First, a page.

11.  Pendimethalin (Prowl H20®):  A pre-emergent herbicide that may be applied as a band with a shielded sprayer between the rows of strawberries.  No weed control will be provided within the plant rows, and contact of this product on the strawberry plants will cause injury.  May not be applied within 35 days of harvest.

The use of herbicides alone rarely gives complete weed control. Some hand weeding will be necessary.  To provide good weed control throughout the life of a strawberry bed, growers should concentrate on crop rotation and good pre-plant weed control.

Strawberry Bed Renovation Review

Bed renovation should begin as soon after harvest as possible.  The earlier the beds get renovated, the more time runner plants have to develop, which means larger crowns and more flower buds for next year.  Early renovation also improves weed management by tilling in many weeds before they go to seed, and can help with insect and foliar disease control by interfering with life cycles at a critical stage of development.  The first step in the bed renovation process is to determine which beds should be carried over for another year and which should be plowed down and put into a crop rotation.  Beds that did not suffer much from winter injury had good production and a good plant stand with no major weed, insect or disease problems should be carried over for another year.  Beds that do not meet these criteria should be plowed down and seeded to a suitable cover crop to reduce weed, insect and disease problems that have developed, and to increase soil organic matter content.  Ideally, beds that are plowed down should be rotated out of strawberries for at least three years.  If properly managed, crop rotation will greatly reduce pest problems and improve the vigor and longevity of strawberry beds without the need for soil fumigation.

Renovating a strawberry bed is basically a thinning process to promote healthy new growth that can support a good crop next spring.  While some parts of the following renovation scheme may need to be modified for individual situations, all beds should undergo the following steps once harvest is complete.

1.  Broadleaf weed control:  If perennial broadleaf weeds such as dandelion, shepherd’s purse, daisy or goldenrod are a problem and/or a high population of annual broadleaf weeds such as lambsquarters, sorrel or pigweed are present, hand-pull as many as possible, especially within the plant rows, and/or apply 2,4-D amine (Formula 40®).

2.  Leaf mowing:  Four to five days following the 2,4-D application (or immediately if 2,4-D was not applied) mow off the leaves of the strawberries about 1 ½ inches above the crowns.  If the planting is weak, it is recommended that this step of the renovation process be skipped.

Mowing Strawberry Leaves

Mowing Strawberry Leaves, photo by David Handley

3.  Fertilization:  Apply 40 to 60 pounds of actual nitrogen per acre (use the higher rate on sandy soils and fields where growth has been weak).  Phosphorus and potassium applications should be made according to soil test recommendations.  Soil testing kits and information are available from your county Cooperative Extension office.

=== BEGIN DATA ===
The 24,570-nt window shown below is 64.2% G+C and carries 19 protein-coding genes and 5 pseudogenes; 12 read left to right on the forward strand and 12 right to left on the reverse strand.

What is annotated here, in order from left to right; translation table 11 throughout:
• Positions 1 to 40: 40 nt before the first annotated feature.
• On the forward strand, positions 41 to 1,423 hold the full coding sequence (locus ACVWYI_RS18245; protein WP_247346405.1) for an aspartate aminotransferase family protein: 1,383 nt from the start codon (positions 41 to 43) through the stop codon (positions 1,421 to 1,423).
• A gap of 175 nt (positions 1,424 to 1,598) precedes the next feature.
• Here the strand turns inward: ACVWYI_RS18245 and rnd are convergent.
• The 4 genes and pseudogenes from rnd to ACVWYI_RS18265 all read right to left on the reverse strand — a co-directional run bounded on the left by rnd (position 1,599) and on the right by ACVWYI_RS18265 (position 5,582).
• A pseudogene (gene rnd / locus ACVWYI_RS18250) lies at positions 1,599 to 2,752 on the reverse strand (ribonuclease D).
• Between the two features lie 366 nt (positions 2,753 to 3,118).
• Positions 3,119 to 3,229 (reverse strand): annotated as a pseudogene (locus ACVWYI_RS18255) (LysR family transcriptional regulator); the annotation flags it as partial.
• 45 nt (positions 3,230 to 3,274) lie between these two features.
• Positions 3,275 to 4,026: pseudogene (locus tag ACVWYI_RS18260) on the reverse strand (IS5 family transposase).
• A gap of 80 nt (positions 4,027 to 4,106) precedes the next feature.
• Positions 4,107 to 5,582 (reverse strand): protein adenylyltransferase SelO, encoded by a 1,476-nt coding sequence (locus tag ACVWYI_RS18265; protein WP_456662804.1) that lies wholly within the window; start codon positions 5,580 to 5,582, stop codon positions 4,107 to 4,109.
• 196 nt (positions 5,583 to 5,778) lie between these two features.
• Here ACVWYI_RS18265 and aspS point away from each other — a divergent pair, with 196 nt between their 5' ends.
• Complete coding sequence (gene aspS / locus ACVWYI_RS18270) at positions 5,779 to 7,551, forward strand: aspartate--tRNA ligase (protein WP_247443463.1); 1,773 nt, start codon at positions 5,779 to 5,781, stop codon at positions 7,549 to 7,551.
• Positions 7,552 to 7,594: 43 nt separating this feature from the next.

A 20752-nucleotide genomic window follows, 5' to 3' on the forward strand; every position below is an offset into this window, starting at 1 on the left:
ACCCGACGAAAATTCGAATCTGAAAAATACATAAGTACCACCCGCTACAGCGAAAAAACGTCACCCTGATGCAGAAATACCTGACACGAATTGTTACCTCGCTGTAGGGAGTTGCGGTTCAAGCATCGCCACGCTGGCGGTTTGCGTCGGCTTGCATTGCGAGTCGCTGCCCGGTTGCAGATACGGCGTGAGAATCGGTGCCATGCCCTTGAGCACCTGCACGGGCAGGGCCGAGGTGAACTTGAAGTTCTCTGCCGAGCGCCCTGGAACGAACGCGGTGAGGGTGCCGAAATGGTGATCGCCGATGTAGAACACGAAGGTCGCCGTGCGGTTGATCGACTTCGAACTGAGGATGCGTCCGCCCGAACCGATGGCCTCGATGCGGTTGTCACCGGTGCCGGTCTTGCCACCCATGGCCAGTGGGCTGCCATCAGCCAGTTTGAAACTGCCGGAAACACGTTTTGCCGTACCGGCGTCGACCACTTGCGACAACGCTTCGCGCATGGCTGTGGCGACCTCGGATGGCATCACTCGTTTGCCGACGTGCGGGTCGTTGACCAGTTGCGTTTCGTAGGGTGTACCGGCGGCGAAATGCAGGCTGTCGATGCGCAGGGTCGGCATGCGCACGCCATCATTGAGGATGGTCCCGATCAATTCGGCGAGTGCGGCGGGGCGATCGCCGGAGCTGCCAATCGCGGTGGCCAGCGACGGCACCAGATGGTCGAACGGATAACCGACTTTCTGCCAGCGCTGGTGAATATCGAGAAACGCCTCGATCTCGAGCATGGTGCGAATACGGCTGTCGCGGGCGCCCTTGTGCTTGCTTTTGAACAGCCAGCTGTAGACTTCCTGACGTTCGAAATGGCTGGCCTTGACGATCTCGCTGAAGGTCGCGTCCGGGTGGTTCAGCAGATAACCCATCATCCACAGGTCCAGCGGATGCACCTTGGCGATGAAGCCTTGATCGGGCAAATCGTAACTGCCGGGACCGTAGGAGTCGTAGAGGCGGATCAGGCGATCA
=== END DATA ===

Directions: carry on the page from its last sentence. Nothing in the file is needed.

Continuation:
4.  Plant thinning:  For the single matted row system, strawberry plant rows should not be any wider than 24 inches.  After mowing off the leaves, till the sides of the rows to narrow the beds back to a width of 12 to 18 inches.  Use the wider setting for varieties that tend to throw few runners or any fields experiencing drought stress.   Set the tiller so that it incorporates the mowed leaves and spreads about one inch of soil over the remaining crowns at the same time.  This will reduce leaf disease and mite problems, and help stimulate new root growth on the remaining plants.

5.  Pre-emergent weed control:  To control annual weeds, apply terbacil (Sinbar® 80WP) according to label directions (2 to 6 oz. per acre).  Be sure to follow all label precautions.  To avoid plant injury, do not use terbacil if you do not intend to mow off the leaves.   Napropamide (Devrinol®) or DCPA (Dacthal®) may be used as an alternative to terbacil at this time, as described below.  If you are not using herbicides, regular cultivation, before weeds are more than 2” tall, will be needed throughout the summer.

6.  Subsoiling:  Soil compaction caused by tractor and picker traffic in the field can cause soil drainage problems and interfere with good root development.  Using a subsoiling blade between the rows will break up compacted layers of soil and improve water infiltration.  Subsoiling is best done late in the renovation sequence to prevent interference from straw and crop residues.

7.  Irrigation:  To encourage rapid plant growth and get the most out of fertilizers and herbicides, irrigate the beds regularly.  Strawberries will grow best if they receive 1 ½ inches of water per week during the growing season.

Strawberry Irrigation

Strawberry Irrigation, photo by David Handley

Don’t forget your plants once these renovation steps are completed.  Check the strawberry fields regularly during the summer for pest problems.  Finding and managing problems early can prevent major problems next spring.  Pay close attention to the following items:

NUTRITION:  Following the application of 40 to 60 pounds of actual nitrogen at renovation, another 20 pounds of nitrogen should be applied in mid- to late-August to stimulate flower bud development.  One way to determine the nutrient status of strawberry plants during the summer is to have a leaf tissue analysis done.  Tissue analysis offers a view of what is happening within the plant, and can spot any nutrient deficiencies.  In combination with regular soil tests, tissue analysis will provide a complete picture of a field’s fertilizer needs.  For more information about tissue analysis contact:  Analytical Lab, 5722 Deering Hall, Rm. 407, University of Maine, Orono, ME 04469-5722, telephone: 581.2945.